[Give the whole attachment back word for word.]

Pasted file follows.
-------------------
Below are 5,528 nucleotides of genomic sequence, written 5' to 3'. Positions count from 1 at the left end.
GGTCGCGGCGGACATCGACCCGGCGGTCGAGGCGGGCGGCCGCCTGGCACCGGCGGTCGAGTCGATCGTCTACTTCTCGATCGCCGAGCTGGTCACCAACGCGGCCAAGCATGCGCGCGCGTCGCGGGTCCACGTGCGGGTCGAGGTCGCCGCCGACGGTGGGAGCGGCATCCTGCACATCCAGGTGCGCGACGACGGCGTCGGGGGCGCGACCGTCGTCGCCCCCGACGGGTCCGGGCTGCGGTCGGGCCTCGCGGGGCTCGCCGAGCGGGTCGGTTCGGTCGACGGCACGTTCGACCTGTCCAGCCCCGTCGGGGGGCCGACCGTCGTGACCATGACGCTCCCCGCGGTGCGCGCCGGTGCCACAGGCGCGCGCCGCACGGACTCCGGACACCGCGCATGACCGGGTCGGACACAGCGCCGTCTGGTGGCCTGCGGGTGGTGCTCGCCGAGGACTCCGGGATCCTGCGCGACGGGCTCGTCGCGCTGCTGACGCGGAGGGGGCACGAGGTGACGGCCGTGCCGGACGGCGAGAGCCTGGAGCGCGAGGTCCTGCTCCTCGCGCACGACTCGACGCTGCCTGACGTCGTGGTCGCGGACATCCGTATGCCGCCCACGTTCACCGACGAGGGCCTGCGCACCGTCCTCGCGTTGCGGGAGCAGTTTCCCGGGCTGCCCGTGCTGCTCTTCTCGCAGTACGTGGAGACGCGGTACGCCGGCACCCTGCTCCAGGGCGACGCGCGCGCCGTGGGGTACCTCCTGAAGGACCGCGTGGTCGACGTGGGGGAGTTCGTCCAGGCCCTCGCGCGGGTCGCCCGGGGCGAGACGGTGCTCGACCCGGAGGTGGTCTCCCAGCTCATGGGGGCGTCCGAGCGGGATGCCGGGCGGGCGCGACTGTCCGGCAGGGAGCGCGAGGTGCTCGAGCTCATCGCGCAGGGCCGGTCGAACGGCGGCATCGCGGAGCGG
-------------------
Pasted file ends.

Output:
Below are 5,528 nucleotides of genomic sequence, written 5' to 3'. Positions count from 1 at the left end.
GGTCGCGGCGGACATCGACCCGGCGGTCGAGGCGGGCGGCCGCCTGGCACCGGCGGTCGAGTCGATCGTCTACTTCTCGATCGCCGAGCTGGTCACCAACGCGGCCAAGCATGCGCGCGCGTCGCGGGTCCACGTGCGGGTCGAGGTCGCCGCCGACGGTGGGAGCGGCATCCTGCACATCCAGGTGCGCGACGACGGCGTCGGGGGCGCGACCGTCGTCGCCCCCGACGGGTCCGGGCTGCGGTCGGGCCTCGCGGGGCTCGCCGAGCGGGTCGGTTCGGTCGACGGCACGTTCGACCTGTCCAGCCCCGTCGGGGGGCCGACCGTCGTGACCATGACGCTCCCCGCGGTGCGCGCCGGTGCCACAGGCGCGCGCCGCACGGACTCCGGACACCGCGCATGACCGGGTCGGACACAGCGCCGTCTGGTGGCCTGCGGGTGGTGCTCGCCGAGGACTCCGGGATCCTGCGCGACGGGCTCGTCGCGCTGCTGACGCGGAGGGGGCACGAGGTGACGGCCGTGCCGGACGGCGAGAGCCTGGAGCGCGAGGTCCTGCTCCTCGCGCACGACTCGACGCTGCCTGACGTCGTGGTCGCGGACATCCGTATGCCGCCCACGTTCACCGACGAGGGCCTGCGCACCGTCCTCGCGTTGCGGGAGCAGTTTCCCGGGCTGCCCGTGCTGCTCTTCTCGCAGTACGTGGAGACGCGGTACGCCGGCACCCTGCTCCAGGGCGACGCGCGCGCCGTGGGGTACCTCCTGAAGGACCGCGTGGTCGACGTGGGGGAGTTCGTCCAGGCCCTCGCGCGGGTCGCCCGGGGCGAGACGGTGCTCGACCCGGAGGTGGTCTCCCAGCTCATGGGGGCGTCCGAGCGGGATGCCGGGCGGGCGCGACTGTCCGGCAGGGAGCGCGAGGTGCTCGAGCTCATCGCGCAGGGCCGGTCGAACGGCGGCATCGCGGAGCGG